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The Letter to the Romans
Paul among the Ecologists
Sigve K. Tonstad
‘What God has joined together, let no one put asunder’ is a motto for this commentary. Against a prevailing theological tradition that God’s compassion is for human beings only and not also for non-human creation and the earth, Tonstad raises his voice in protest. The ‘sundering’ omissions are so monumental that only a renewed reading of Romans from the ground up can hope to undo them.
If we read Romans through the eyes of Tonstad, Paul will be found to be speaking about the faithfulness of Christ and not only about faith in Christ; he will describe sin in societal terms and not only as a problem of individuals; his enigmatic ‘I’ in Romans 7 will tell the story of Eve and not only rehash his own biography; and Paul will give voice to non-human creation and the earth to a degree that is elsewhere heard in the Bible only in the Old Testament and, of course, hardly ever in the pulpit or the seminary.
The theology of Romans will turn out to be an inclusive theology of divine compassion rather than a theology of divine sovereignty, arbitrarily exercised. On the theological foundation of compassion, Paul outlines an ethical vision of compassion in human community, with regard to citizenship and government, and in the mixed fellowship of Jews and Gentiles in the house churches in Rome. Paul’s ecological bona fides are inseparable from his theological vision and not an imposition from without; his call to mercy blends with the best and most urgent sentiments of contemporary ecologists.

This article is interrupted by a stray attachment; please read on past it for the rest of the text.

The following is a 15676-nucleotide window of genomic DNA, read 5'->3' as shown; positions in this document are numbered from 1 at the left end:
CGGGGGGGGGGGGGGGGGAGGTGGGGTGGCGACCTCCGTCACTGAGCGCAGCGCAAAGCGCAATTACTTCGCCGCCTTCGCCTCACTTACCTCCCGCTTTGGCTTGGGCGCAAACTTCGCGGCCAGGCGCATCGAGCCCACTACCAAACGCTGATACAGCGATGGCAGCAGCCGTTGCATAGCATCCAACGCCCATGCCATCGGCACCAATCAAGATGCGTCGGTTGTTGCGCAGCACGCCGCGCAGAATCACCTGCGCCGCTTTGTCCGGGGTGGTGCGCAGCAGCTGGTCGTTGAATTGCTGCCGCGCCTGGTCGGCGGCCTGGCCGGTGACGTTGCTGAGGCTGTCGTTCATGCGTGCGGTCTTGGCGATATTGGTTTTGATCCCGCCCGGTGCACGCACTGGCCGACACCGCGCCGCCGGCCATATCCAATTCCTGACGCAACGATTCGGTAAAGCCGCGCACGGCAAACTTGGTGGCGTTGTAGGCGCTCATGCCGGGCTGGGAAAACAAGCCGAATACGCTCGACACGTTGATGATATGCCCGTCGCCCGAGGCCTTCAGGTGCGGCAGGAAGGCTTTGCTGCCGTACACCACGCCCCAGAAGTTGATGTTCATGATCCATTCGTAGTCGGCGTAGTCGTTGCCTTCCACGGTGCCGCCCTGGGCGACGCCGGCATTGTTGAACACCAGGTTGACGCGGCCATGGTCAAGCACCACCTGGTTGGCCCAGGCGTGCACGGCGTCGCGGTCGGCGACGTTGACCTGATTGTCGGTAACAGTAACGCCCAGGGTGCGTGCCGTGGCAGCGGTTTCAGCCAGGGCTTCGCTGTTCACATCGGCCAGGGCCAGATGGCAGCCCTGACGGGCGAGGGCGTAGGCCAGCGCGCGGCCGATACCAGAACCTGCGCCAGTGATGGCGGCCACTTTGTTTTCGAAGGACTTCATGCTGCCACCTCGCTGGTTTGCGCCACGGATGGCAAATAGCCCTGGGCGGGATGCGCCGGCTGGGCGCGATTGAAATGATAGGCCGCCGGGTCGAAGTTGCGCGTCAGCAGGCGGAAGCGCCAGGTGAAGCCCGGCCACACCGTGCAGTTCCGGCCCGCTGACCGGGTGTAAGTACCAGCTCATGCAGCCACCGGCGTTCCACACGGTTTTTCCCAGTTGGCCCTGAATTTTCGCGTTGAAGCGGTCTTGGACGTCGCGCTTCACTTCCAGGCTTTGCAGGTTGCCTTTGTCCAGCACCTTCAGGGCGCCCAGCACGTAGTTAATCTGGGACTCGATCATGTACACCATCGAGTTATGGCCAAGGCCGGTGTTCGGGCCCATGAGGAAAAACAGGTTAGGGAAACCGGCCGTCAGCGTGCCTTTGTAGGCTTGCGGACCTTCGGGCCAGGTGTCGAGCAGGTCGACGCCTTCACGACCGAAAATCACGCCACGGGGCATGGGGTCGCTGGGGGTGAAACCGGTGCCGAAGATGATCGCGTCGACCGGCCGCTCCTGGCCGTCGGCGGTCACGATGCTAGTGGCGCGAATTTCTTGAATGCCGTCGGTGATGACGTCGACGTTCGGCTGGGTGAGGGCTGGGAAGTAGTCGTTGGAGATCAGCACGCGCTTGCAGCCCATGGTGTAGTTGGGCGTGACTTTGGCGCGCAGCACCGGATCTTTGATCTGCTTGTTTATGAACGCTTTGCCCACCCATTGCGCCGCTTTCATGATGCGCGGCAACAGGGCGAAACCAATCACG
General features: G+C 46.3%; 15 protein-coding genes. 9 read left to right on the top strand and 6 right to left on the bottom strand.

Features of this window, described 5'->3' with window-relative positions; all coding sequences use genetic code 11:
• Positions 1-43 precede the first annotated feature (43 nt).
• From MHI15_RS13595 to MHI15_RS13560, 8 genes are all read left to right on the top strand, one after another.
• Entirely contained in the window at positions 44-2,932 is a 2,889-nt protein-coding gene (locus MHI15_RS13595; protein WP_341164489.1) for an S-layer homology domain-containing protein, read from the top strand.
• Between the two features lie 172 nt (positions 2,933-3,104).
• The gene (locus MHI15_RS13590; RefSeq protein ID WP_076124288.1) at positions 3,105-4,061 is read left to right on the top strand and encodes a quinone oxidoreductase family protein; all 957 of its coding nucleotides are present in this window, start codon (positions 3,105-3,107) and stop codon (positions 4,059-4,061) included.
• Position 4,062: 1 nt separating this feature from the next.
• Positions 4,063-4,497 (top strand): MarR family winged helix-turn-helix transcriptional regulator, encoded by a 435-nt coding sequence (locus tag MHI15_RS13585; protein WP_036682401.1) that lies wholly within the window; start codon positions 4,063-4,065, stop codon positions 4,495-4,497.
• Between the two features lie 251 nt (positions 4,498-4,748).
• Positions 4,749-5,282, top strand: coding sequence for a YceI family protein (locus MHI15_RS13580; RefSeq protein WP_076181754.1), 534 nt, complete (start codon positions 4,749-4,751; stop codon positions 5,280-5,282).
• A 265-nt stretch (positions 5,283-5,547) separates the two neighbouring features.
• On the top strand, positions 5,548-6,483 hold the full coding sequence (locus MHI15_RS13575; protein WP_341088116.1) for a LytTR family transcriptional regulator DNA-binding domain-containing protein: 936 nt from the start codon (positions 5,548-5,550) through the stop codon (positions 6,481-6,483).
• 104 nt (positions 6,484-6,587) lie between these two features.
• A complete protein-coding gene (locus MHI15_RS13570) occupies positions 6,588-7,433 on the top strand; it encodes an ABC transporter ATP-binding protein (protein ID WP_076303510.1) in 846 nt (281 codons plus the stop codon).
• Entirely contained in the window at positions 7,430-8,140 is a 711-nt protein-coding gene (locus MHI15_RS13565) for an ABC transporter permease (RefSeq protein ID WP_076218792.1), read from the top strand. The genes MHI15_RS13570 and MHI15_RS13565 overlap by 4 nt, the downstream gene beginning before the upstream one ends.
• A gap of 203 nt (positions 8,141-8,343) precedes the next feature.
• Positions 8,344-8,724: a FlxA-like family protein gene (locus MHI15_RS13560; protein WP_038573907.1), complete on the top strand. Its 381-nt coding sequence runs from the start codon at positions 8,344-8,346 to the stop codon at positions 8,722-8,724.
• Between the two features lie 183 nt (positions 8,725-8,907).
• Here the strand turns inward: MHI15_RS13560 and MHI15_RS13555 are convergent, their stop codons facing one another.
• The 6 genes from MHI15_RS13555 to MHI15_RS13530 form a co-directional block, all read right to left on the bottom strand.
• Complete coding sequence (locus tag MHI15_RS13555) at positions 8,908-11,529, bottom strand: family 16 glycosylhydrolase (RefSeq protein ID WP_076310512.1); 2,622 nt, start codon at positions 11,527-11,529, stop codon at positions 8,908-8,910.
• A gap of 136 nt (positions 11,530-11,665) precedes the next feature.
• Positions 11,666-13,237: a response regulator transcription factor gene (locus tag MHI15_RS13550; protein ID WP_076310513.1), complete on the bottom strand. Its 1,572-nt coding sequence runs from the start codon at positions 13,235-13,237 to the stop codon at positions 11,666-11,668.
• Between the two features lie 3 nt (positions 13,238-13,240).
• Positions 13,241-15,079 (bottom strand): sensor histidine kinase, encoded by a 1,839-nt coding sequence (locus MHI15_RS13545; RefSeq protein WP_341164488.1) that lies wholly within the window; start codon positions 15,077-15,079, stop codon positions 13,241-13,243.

In the striking reciprocity between theology and ecology in Romans, Paul puts on display what God has joined together, and, better still, what God has done to join together all that is asunder.
Sigve K. Tonstad is Professor of Biblical Interpretation at Loma Linda University in Southern California.
|Series: Earth Bible Commentary, 7|
|978-1-910928-02-8 hardback / 978-1-910928-20-2 paperback|
|Publication January 2016|
1. Paul among the Ecologists
2. Romans and its Most Famous Readers
3. The Human Ecology of Romans (Rom. 16.1-27; 1.1-7)
4. ‘Not Ashamed of the Good News’ (Rom. 1.16)
5. Romans by Way of the First Question (Rom. 2.1-3)
6. ‘Their Throats Are Opened Graves’ (Rom. 3.13)
7. ‘He Is the Father of All of Us’ (Rom. 4.16): Abraham as Ecological Role Model
8. The Love of God in Widescreen (Rom. 5.1-21; 8.31-39)
9. ‘Where Sin Kept Increasing’ (Rom. 5.20)
10. ‘I Was Once Alive’ (Rom. 7.9)
11. ‘The Law of the Spirit of Life in Christ Jesus’ (Rom. 8.2)
12. ‘The Whole Creation Groans’ (Rom. 8.22)
13. ‘Out of Zion Will Come the Deliverer’ (Rom. 11.26)
[T]his commentary views Romans as a garment lined with the Hebrew scriptures, with their perspectives on human and nonhuman creation; the lining provides ecological substance to the letter, allowing a thick reading of the text; in some places, such as Rom 8:19–23, the lining shows through more clearly. … [A] worthwhile and interesting read. Cherryl Hunt, Review of Biblical Literature.